Earnhardt Earns AMS Pole
By Jonathan Ingram | Senior Writer
Hampton, Ga. – As temperatures dropped in the fading evening light at the Atlanta Motor Speedway, pole winner Dale Earnhardt Jr. was cool with his lap when he climbed out after qualifying. He was neither ecstatic nor nonchalant, instead acting more like a driver who’s been to the top of the speed charts before and expects to be there again.
Scoring his first pole since 2008, Earnhardt Jr.’s lap of 192.761 mph was half a mile an hour faster than runner-up Kyle Busch. It was the ninth career pole for Earnhardt Jr., the second at the Atlanta track and the fastest ever turned by a COT chassis.
Will this continue a turnaround for the driver of the Hendrick Motorsports Chevy, whose three teammates have been enjoying victories and poles during Earnhardt Jr.’s long dry spell? “Hopefully we’ll start seeing the same type of improvements for our team on Sunday,” said Earnhardt Jr., who has not won a points race in his last 60 starts. “It’s definitely a step in the right direction.”
The pole, his second since joining the Hendrick team, follows a front-row start for the Daytona 500 and a runner-up finish. He started in Daytona next door to teammate Mark Martin after a makeover during the off-season combined operations for the cars of Earnhardt Jr. and Martin, housed under the same roof at shops of Hendrick Motorsports.
“We’ve seen race teams completely change their identity in the off-season before,” said Earnahrdt Jr., in his first full season with Crew Chief Lance McGew. “I hope that’s what we’ve been able to do. Hopefully that off-season and the changes we made are what we needed to do.”
The team elected to make some changes for qualifying that paid off. “We went in a little bit different direction (after practice) and things went well for us tonight,” said Earnhardt Jr., who attributed his speed record for the COT was a combination of cooling temperatures and the new tire combination supplied to teams by Goodyear.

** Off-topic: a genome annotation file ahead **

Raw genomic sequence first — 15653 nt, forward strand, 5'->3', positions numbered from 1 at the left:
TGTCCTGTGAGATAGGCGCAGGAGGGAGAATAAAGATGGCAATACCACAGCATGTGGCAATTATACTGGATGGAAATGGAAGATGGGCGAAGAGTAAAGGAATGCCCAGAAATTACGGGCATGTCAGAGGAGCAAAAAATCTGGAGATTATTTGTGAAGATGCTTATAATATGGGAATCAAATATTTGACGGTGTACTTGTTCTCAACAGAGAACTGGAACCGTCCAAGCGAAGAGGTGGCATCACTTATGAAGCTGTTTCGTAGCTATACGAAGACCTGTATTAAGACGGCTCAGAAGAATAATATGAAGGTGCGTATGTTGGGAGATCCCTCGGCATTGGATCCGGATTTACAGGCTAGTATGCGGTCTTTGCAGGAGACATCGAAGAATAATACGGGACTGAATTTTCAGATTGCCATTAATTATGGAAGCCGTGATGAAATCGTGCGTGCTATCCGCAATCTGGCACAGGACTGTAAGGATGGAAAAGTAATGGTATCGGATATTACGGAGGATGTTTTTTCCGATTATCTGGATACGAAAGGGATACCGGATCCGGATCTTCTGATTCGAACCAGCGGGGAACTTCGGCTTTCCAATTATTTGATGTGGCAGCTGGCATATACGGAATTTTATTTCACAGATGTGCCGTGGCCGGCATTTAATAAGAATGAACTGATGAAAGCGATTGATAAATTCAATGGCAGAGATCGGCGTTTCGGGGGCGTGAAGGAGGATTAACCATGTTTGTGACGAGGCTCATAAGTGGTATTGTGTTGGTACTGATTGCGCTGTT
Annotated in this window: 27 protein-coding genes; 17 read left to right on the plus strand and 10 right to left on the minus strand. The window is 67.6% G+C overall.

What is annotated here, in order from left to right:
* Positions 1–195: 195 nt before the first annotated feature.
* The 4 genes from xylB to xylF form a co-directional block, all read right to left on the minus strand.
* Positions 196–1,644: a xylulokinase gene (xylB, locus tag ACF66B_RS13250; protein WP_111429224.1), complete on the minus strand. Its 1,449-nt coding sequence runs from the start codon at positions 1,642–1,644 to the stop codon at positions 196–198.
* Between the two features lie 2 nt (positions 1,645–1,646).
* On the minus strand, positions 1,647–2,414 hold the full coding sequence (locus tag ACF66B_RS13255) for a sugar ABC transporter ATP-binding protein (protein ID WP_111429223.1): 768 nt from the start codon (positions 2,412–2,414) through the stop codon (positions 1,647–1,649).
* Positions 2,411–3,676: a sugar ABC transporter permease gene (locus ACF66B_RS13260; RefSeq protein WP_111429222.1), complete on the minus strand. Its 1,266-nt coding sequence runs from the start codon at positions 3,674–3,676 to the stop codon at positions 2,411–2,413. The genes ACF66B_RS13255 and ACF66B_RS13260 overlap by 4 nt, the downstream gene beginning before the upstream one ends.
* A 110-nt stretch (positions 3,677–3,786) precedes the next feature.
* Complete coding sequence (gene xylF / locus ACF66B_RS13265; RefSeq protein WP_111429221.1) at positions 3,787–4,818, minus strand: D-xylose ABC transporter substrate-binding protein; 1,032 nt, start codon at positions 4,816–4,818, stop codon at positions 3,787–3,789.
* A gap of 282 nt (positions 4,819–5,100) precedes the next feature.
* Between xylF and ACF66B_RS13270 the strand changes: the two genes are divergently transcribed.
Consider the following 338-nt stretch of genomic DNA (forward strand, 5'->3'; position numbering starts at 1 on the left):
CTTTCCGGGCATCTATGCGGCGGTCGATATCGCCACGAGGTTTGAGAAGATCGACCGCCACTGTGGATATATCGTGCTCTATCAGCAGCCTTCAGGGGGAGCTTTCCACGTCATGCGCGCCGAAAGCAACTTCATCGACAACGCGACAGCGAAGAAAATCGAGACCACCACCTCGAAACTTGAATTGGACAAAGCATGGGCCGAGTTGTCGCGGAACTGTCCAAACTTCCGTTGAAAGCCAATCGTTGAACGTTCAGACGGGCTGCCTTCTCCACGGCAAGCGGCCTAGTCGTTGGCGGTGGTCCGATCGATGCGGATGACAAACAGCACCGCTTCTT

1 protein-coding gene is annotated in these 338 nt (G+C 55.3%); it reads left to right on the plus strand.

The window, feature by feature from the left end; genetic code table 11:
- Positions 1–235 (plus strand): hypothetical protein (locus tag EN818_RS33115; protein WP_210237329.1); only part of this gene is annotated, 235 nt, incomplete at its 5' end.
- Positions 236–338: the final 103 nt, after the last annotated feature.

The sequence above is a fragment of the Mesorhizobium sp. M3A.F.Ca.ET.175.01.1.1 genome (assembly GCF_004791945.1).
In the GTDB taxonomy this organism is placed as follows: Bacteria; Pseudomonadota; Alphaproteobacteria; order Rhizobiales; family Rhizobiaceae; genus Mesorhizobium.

The driver said the lap was not as edgy as it might have looked, nor as edgy as those occasionally turned in by Martin, who will start fourth in Sunday’s Kobalt Tools 500, just ahead of Hendrick’s Jeff Gordon (fifth) and Jimmie Johnson (16th).
“The track cooled down, there was a lot of grip in that tire. I hope that’s a good change and it will open up the track and we’ll be able to run around each other better,” said Earnhardt Jr.. “It was on edge but not quite as much on edge as a track like Bristol or somewhere.”
Runner-up Busch likened the Atlanta track’s high banks to an off-ramp on the Interstate. “Goodyear had an awsome tire from what I saw in Las Vegas,” he said, “They came here and did another tire test and found another good one here.”
A more mellow Busch, now a team owner in the Camping World Truck Series, was reconciled to being just under a tenth of a second slower than Earnhardt Jr. “We’ll work on some race trim stuff and get better for Sunday,” said Busch, who won the spring race in Atlanta in 2008 after leading the most laps.
After a DNF in California and finishing 20 laps down in Las Vegas, Juan Pablo Montoya was happy to be starting at the front of the field on a day without any dramas following a contretemp with teammate Jamie McMurray last Sunday. That’s racing, shrugged Montoya of his angry comments after contact with McMurray forced him out at Las Vegas. The Colombian was far more composed after qualifying. “Twenty minutes before the end of the first practice I was in the motor home,” he said of his pre-qualifying set-up.
Among the go-or-go-homers, Aric Almirola, Casey Mears and Terry Cook failed to make the 43-car field, where Michael McDowell was the last to get into the field.
– Jonathan Ingram can be reached at firstname.lastname@example.orgNo Comment